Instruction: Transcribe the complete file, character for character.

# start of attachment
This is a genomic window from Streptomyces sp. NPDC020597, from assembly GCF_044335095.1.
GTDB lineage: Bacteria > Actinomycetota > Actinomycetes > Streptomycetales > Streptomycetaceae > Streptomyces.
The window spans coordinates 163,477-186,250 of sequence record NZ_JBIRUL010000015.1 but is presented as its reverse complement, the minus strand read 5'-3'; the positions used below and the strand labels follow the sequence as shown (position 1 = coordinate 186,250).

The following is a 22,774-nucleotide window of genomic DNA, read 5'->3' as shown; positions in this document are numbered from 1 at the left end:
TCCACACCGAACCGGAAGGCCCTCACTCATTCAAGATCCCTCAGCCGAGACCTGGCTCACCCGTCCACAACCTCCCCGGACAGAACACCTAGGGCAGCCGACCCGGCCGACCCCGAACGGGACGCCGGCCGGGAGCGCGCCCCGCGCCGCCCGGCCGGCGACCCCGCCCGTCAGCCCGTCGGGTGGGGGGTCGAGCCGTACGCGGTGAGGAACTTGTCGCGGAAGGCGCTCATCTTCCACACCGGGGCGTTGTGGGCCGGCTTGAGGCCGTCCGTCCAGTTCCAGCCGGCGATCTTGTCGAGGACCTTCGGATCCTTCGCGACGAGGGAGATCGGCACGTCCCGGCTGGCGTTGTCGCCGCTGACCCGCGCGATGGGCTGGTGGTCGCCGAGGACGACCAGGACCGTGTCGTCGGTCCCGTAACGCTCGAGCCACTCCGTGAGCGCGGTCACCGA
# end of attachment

This is a genomic window from Streptomyces sp. NPDC020597, from assembly GCF_044335095.1.
GTDB lineage: Bacteria > Actinomycetota > Actinomycetes > Streptomycetales > Streptomycetaceae > Streptomyces.
The window spans coordinates 163,477-186,250 of sequence record NZ_JBIRUL010000015.1 but is presented as its reverse complement, the minus strand read 5'-3'; the positions used below and the strand labels follow the sequence as shown (position 1 = coordinate 186,250).

The following is a 22,774-nucleotide window of genomic DNA, read 5'->3' as shown; positions in this document are numbered from 1 at the left end:
TCCACACCGAACCGGAAGGCCCTCACTCATTCAAGATCCCTCAGCCGAGACCTGGCTCACCCGTCCACAACCTCCCCGGACAGAACACCTAGGGCAGCCGACCCGGCCGACCCCGAACGGGACGCCGGCCGGGAGCGCGCCCCGCGCCGCCCGGCCGGCGACCCCGCCCGTCAGCCCGTCGGGTGGGGGGTCGAGCCGTACGCGGTGAGGAACTTGTCGCGGAAGGCGCTCATCTTCCACACCGGGGCGTTGTGGGCCGGCTTGAGGCCGTCCGTCCAGTTCCAGCCGGCGATCTTGTCGAGGACCTTCGGATCCTTCGCGACGAGGGAGATCGGCACGTCCCGGCTGGCGTTGTCGCCGCTGACCCGCGCGATGGGCTGGTGGTCGCCGAGGACGACCAGGACCGTGTCGTCGGTCCCGTAACGCTCGAGCCACTCCGTGAGCGCGGTCACCGA